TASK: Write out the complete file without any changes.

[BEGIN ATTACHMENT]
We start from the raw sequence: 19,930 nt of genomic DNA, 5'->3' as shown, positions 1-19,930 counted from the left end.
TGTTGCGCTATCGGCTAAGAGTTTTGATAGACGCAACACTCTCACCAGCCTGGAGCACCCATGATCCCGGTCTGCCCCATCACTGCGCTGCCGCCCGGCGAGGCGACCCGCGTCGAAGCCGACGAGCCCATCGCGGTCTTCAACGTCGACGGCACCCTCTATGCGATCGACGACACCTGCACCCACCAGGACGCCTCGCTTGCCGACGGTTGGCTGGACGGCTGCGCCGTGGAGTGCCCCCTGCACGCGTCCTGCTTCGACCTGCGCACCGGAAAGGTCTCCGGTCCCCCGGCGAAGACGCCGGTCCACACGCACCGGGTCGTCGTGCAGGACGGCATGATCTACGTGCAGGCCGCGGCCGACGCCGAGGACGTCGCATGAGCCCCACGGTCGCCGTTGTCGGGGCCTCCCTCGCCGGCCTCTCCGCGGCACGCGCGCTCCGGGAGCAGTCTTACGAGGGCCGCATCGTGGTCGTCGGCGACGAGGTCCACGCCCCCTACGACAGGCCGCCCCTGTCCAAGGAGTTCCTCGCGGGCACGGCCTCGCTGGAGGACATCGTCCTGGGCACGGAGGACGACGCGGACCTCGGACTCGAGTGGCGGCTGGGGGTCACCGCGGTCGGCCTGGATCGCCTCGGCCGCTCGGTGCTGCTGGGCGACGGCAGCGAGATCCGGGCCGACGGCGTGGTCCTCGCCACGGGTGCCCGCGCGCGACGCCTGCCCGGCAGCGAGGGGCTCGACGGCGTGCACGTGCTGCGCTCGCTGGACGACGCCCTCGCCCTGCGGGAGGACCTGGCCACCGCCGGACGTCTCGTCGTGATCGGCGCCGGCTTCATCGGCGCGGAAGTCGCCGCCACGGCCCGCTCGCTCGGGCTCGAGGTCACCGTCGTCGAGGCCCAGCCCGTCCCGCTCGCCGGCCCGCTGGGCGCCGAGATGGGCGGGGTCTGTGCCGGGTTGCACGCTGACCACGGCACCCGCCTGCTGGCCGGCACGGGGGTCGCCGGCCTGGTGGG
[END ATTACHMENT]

We start from the raw sequence: 19,930 nt of genomic DNA, 5'->3' as shown, positions 1-19,930 counted from the left end.
TGTTGCGCTATCGGCTAAGAGTTTTGATAGACGCAACACTCTCACCAGCCTGGAGCACCCATGATCCCGGTCTGCCCCATCACTGCGCTGCCGCCCGGCGAGGCGACCCGCGTCGAAGCCGACGAGCCCATCGCGGTCTTCAACGTCGACGGCACCCTCTATGCGATCGACGACACCTGCACCCACCAGGACGCCTCGCTTGCCGACGGTTGGCTGGACGGCTGCGCCGTGGAGTGCCCCCTGCACGCGTCCTGCTTCGACCTGCGCACCGGAAAGGTCTCCGGTCCCCCGGCGAAGACGCCGGTCCACACGCACCGGGTCGTCGTGCAGGACGGCATGATCTACGTGCAGGCCGCGGCCGACGCCGAGGACGTCGCATGAGCCCCACGGTCGCCGTTGTCGGGGCCTCCCTCGCCGGCCTCTCCGCGGCACGCGCGCTCCGGGAGCAGTCTTACGAGGGCCGCATCGTGGTCGTCGGCGACGAGGTCCACGCCCCCTACGACAGGCCGCCCCTGTCCAAGGAGTTCCTCGCGGGCACGGCCTCGCTGGAGGACATCGTCCTGGGCACGGAGGACGACGCGGACCTCGGACTCGAGTGGCGGCTGGGGGTCACCGCGGTCGGCCTGGATCGCCTCGGCCGCTCGGTGCTGCTGGGCGACGGCAGCGAGATCCGGGCCGACGGCGTGGTCCTCGCCACGGGTGCCCGCGCGCGACGCCTGCCCGGCAGCGAGGGGCTCGACGGCGTGCACGTGCTGCGCTCGCTGGACGACGCCCTCGCCCTGCGGGAGGACCTGGCCACCGCCGGACGTCTCGTCGTGATCGGCGCCGGCTTCATCGGCGCGGAAGTCGCCGCCACGGCCCGCTCGCTCGGGCTCGAGGTCACCGTCGTCGAGGCCCAGCCCGTCCCGCTCGCCGGCCCGCTGGGCGCCGAGATGGGCGGGGTCTGTGCCGGGTTGCACGCTGACCACGGCACCCGCCTGCTGGCCGGCACGGGGGTCGCCGGCCTGGTGGG